How Lifestyle Changes Help Depression


“You should get out more and socialize,” is typical advice offered to people with chronic depression. We should also exercise more, eat better, and do fun things.

Unfortunately, when friends and professionals suggest lifestyle changes it tends to make depressed people feel depression is their fault. It suggests we would be fine if we had different or better habits.

The reality of lifestyle changes is that they are not a cure, but a tool depressed individuals can use to help themselves. Like any health tool, they have the potential to offer relief, and contribute to recovery.

A Healing Environment

We know that human beings generally thrive when they eat nutritious food, are physically active, have supportive relationships, feel purposeful, and have fun. Adopting lifestyle changes, or maintaining habits we have, is done to create an environment where it is possible to thrive.

When depressed, it may not feel as if walking everyday and eating fresh vegetables is helping us thrive, but we rationally know these habits promote well being. That is why they are important—they make healing likelier.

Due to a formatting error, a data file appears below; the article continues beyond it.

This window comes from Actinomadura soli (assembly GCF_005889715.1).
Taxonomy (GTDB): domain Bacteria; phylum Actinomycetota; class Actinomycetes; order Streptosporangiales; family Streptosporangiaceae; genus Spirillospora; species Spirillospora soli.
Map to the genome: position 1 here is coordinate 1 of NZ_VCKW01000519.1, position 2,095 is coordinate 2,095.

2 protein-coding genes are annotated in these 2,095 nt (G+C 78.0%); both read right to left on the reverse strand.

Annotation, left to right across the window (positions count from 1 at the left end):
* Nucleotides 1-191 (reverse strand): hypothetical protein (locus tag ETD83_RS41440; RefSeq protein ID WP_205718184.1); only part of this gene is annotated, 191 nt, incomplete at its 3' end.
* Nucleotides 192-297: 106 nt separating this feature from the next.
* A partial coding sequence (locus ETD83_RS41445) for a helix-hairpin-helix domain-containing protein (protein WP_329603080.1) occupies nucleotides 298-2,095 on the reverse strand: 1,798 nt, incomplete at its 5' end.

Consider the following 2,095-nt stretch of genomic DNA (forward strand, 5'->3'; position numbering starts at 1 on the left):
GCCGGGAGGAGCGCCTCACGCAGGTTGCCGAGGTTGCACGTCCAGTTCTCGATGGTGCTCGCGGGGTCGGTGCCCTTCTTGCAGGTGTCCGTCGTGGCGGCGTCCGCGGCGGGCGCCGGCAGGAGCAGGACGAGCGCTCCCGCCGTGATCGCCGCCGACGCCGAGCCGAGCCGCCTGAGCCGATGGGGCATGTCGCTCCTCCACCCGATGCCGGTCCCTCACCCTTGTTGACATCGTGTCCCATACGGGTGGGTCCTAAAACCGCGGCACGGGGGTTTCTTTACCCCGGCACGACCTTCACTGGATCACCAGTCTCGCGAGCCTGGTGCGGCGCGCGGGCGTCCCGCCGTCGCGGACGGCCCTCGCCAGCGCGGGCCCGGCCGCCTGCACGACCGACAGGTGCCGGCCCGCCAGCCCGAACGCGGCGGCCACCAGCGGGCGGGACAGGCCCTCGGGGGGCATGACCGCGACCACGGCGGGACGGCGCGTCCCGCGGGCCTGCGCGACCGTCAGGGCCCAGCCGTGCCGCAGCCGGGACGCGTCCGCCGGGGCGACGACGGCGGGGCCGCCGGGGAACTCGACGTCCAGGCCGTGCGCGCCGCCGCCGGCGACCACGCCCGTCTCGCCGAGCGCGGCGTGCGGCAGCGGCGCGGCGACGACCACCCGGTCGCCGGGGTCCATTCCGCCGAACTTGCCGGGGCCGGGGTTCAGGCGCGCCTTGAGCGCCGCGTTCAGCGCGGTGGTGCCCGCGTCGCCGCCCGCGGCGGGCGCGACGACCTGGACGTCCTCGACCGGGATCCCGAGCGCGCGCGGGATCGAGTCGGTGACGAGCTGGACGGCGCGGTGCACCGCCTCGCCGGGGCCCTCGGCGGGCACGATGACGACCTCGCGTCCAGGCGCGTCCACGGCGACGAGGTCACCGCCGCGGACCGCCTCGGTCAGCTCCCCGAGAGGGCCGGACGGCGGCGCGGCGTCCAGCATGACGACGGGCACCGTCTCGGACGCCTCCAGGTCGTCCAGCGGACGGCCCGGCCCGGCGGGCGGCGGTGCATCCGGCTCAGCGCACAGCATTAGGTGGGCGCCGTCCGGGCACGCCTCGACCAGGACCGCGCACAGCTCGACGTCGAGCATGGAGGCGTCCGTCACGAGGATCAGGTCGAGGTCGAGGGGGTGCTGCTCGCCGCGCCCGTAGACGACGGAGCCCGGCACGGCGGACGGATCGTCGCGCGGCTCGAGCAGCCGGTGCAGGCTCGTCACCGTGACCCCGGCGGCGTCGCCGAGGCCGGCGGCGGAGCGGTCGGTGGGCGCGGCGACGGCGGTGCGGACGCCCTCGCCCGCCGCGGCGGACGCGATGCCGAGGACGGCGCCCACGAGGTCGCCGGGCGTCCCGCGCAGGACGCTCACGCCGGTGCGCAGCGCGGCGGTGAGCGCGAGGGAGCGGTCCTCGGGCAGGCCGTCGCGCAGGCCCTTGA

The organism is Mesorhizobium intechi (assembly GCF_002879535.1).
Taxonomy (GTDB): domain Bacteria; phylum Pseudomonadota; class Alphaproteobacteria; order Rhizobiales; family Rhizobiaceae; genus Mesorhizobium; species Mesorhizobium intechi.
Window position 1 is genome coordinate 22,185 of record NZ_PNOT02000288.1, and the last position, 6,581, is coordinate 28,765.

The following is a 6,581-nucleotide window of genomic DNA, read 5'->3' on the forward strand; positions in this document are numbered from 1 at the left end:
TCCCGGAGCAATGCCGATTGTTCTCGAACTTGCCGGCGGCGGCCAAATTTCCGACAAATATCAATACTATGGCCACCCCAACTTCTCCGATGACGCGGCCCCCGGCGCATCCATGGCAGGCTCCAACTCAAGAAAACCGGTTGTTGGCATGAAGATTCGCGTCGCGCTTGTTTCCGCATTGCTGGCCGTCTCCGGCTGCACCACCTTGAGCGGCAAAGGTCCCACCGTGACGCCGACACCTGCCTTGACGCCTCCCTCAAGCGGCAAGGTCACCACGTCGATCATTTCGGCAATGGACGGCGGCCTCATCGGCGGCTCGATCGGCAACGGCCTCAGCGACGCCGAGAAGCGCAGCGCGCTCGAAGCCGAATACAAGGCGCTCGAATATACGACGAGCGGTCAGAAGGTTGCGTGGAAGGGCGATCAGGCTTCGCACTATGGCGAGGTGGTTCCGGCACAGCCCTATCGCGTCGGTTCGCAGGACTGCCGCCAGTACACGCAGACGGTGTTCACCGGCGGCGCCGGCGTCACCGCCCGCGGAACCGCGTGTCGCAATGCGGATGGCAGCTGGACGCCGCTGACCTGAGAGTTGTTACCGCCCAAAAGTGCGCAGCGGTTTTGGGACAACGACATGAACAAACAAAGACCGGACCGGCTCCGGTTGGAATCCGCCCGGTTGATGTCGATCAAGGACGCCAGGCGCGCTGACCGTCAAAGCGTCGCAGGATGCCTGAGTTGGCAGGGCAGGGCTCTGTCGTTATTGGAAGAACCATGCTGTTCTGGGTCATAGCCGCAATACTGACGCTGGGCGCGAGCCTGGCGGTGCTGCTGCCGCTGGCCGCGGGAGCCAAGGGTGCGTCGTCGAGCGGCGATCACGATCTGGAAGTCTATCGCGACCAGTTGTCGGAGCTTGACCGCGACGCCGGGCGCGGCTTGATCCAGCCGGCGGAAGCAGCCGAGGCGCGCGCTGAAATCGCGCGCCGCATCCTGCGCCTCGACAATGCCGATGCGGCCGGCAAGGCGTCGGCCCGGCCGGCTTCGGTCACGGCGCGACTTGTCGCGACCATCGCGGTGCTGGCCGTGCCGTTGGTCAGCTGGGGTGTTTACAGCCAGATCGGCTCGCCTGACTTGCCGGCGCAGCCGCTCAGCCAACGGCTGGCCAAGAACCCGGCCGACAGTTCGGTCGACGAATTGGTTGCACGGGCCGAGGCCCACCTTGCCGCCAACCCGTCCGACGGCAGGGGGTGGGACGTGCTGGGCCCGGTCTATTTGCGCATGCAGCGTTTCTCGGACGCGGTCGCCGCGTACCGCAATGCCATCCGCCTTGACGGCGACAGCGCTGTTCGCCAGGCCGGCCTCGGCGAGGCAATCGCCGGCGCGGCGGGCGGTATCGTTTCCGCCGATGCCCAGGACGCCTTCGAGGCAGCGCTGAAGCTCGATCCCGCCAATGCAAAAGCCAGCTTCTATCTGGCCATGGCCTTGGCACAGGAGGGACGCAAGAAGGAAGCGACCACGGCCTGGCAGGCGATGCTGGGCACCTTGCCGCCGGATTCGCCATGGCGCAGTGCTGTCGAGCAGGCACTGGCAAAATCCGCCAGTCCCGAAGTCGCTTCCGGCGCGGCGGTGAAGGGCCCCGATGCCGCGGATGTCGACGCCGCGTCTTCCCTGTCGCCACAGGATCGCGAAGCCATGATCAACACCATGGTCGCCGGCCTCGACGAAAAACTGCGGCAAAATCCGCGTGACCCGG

Depending on the causes underlying a person's depression, healthy habits might also contribute directly to recovery.

For instance, if someone's depressive symptoms are triggered by a lack of B vitamins, protein, and vitamin D then, eating plenty of green veggies, lean protein, and getting a few minutes of sunlight each day may alleviate the symptoms.

If the depression is not triggered by a nutrient deficiency, the sunlight, vegetables and protein still help by supporting good physical health.

Lifestyle Habit Tips

It is immensely difficult to continually do things you have no energy or motivation for just because they are “good” for you. The following three tips may help.

  1. Remember, you are in charge. If socializing feels overwhelming you can choose to do it for short amounts of time, and with one or two people. It is unnecessary to join a party or go out for an entire evening. Maybe the thought of eating healthier is too much, but consider adding one vegetable or fruit to your daily fare—small steps are sufficient.
  2. We often try to fight depression, but it might work better to think of yourself as a healer creating optimal conditions for health and recovery.
  3. On especially tough days, should you let your healthy habits slide, know that you are not going backwards or regressing. You are just getting through a difficult day. When symptoms are severe, getting through is enough.

Photo credit: Light Painting(@flickr)


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